Daily Market Wire 9 September 2021

Lachstock Consulting, September 9, 2021

US wheat markets stepped more than 1pc lower.

  • Chicago wheat December contract down US10.25c/bu to 709.5c/bu;
  • Kansas wheat December contract down 12.75c/bu to 704.75c/bu;
  • Minneapolis wheat December down 13.75c/bu to 894.5c/bu;
  • MATIF wheat December contract down €0.25/t to €242/t;
  • Corn December contract down 0.5c/bu to 510.25c/bu;
  • Soybeans November contract up 2.5c/bu to 1279.5c/bu;
  • Winnipeg canola November contract up C$1.40 to $881.50/t;
  • MATIF rapeseed November contract up €4.75/t to €581.50/t;
  • US dollar index up 0.2 to 92.7;
  • AUD weaker at US$0.737;
  • CAD weaker at $1.269;
  • EUR weaker at $1.182;
  • ASX wheat September contract down A$2 to $338/t;
  • ASX wheat January 2022 down $2/t to $338/t.


In the wheat pits Chicago settled down -10.25 usc/bu closing at 709.5usc/bu, Kansas was -12.75 usc/bu lower to settle at 704.75usc/bu, while Minni softened -13.75 usc/bu to go out at 894.5usc/bu. Corn fell -0.5 usc/bu to go out at 510.25usc/bu while beans were up 2.5 usc/bu to settle at 1279.5usc/bu WCE canola rallied 1.4 CAD/mt closing at 881.5CAD/mt with Matif canola finishing higher by 4.75 Eur/mt. In outside markets the Dow Jones fell -68.93 points, crude was up 0.85 bbl.

I’m old, old enough to have talked about the relevance of US futures to the global wheat market one too many times. This is definitely an example of dislocation. World wheat demand has not blinked an eye at the US$300/t FOB price handle yet US futures have found selling. The lack of demand on the row crop side has weighed on the wheat long which can largely be attributed to China. You cannot read a wire at the moment without finding a theory about ASF demand erosion estimates. And as long as China stays on the side lines this theory sounds pretty plausible, so here we are. Ahead of Friday’s WASDE report one could contemplate that with a USDA stroke of the pen adding corn planted area, a vessel cancellation or two and things could seem pretty bleak. Alternatively, an unchanged WASDE and a fresh round of Chinese bargain buying and we wouldn’t have nearly enough risk premium.

The Russian tax has created enough uncertainty around forward wheat value that liquidity is a challenge. This has been somewhat of a windfall for Ukraine which has been able to combine good production with amazing prices. Grain exports are just under 8pc ahead of this time last year, well on the way to achieve their 23.8 million tonnes wheat export estimate.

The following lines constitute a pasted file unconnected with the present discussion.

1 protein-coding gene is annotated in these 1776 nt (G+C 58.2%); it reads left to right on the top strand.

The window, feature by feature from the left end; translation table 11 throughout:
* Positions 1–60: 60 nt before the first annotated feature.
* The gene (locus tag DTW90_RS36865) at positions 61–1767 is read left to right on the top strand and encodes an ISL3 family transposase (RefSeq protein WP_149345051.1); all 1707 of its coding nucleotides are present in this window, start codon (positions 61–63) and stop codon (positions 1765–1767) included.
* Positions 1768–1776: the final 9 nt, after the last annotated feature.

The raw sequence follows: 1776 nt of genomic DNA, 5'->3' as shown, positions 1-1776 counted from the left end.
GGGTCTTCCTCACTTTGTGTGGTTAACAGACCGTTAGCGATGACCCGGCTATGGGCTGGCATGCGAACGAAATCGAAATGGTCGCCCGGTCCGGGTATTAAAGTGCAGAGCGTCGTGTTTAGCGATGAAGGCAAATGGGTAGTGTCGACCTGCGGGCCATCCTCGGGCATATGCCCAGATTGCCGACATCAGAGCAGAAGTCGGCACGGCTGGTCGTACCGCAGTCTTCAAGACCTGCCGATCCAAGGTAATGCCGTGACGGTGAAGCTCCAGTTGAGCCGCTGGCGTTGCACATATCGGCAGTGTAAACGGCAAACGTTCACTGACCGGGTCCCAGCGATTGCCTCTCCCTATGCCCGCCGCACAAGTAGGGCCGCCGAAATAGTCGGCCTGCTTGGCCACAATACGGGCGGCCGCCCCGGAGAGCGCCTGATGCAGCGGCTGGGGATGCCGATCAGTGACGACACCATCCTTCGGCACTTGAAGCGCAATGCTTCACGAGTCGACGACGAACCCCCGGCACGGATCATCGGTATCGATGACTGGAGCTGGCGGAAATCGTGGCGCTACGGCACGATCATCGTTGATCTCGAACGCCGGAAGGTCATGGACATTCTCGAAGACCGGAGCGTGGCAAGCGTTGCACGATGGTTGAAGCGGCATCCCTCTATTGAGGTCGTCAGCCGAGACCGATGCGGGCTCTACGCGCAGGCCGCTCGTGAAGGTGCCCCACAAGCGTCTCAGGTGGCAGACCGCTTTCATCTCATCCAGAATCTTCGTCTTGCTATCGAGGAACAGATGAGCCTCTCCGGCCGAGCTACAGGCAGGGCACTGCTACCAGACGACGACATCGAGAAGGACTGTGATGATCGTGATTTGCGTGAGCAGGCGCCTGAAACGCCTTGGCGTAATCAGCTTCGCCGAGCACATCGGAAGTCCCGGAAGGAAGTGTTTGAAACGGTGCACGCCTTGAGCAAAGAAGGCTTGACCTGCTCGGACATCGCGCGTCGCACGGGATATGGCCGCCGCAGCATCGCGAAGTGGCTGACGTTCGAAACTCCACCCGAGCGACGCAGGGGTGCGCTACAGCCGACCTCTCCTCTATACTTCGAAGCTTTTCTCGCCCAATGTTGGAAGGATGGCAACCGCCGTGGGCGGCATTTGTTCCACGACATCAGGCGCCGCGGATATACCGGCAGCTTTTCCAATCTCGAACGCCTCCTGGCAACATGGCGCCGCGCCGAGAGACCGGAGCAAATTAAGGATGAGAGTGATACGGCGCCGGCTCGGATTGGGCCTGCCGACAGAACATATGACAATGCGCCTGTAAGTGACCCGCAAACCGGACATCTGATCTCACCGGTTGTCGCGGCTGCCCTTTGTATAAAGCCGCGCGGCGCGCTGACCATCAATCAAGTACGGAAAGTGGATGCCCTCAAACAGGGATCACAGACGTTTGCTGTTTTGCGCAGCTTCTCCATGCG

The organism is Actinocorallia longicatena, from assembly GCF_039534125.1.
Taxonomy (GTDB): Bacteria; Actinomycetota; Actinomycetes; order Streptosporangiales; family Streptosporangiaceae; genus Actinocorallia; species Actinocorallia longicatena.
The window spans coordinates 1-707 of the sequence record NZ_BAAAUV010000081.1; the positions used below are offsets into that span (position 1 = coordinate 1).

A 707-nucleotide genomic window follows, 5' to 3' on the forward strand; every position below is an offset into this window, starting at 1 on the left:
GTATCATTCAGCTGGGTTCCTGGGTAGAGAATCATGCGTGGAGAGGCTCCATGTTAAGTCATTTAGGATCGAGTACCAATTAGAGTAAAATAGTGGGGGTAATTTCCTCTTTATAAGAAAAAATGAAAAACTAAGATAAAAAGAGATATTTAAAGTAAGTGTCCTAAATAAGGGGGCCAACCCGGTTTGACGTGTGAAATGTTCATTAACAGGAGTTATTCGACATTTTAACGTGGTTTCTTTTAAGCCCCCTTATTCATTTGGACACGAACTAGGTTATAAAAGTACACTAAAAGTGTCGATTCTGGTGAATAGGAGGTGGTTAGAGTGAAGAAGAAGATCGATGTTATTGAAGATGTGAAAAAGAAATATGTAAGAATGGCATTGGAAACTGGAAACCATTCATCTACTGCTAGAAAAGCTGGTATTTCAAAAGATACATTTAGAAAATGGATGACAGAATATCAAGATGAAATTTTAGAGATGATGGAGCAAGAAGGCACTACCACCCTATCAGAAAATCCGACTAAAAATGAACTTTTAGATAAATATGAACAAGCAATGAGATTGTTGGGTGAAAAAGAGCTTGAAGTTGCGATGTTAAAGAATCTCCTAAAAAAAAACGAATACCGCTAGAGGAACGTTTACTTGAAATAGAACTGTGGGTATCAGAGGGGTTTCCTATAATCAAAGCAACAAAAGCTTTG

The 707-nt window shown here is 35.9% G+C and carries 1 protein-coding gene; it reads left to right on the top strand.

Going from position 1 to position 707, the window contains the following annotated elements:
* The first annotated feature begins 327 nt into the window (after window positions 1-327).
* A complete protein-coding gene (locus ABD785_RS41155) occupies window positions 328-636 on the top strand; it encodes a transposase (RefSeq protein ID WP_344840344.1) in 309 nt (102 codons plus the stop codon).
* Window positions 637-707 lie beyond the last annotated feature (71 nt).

With the EPA submission sitting in front of government it is interesting to see the potential impact of the electric car goals in the US. With around one third of corn consumption heading to ethanol production the impact to the price could be significant. This does assume however that the ethanol inclusion rates remain fixed at 10pc. The blend wall could potentially be moved if engine manufacturers become comfortable with higher inclusion and petrol stations had incentive to gear up their pumps.

Palm oil keeps firming. COVID-related problems with harvesting the palm are adding to supply woes.

GASC bought 300,000t wheat, 240,000t from Ukraine and 60,000t from Russia. Rough and dirty the prices equate to $310-317/t FOB.


Local wheat and barley markets both remained largely unchanged across the board yesterday in both track and delivered. ASX Jan east coast wheat was softer by a couple bucks to settle the day out at A$338/t.

Reports of more interest through NSW zone on new crop selling by the grower. While other zones are on the quiet side with growers wanting to see another rainfall event at the end of the month.

Hand to mouth buying continues on old crop filling holes into the ports and domestic consumers for LH Sep and October slots. Old crop wheat bids have come off $5/t this week.

Barley still holds a bid behind for Sep-Oct, with appx 375,000t of east coast barley shipments on the lineups for September. We have also seen an additional handy vessel confirmed of canola headed to Japan.

WA Southern region still looks the best chance to jag another decent rainfall event over the next 8 days, while growers in SA and Victoria now hang on till the end of month and put full faith in the longer terms forecast for an above average October.

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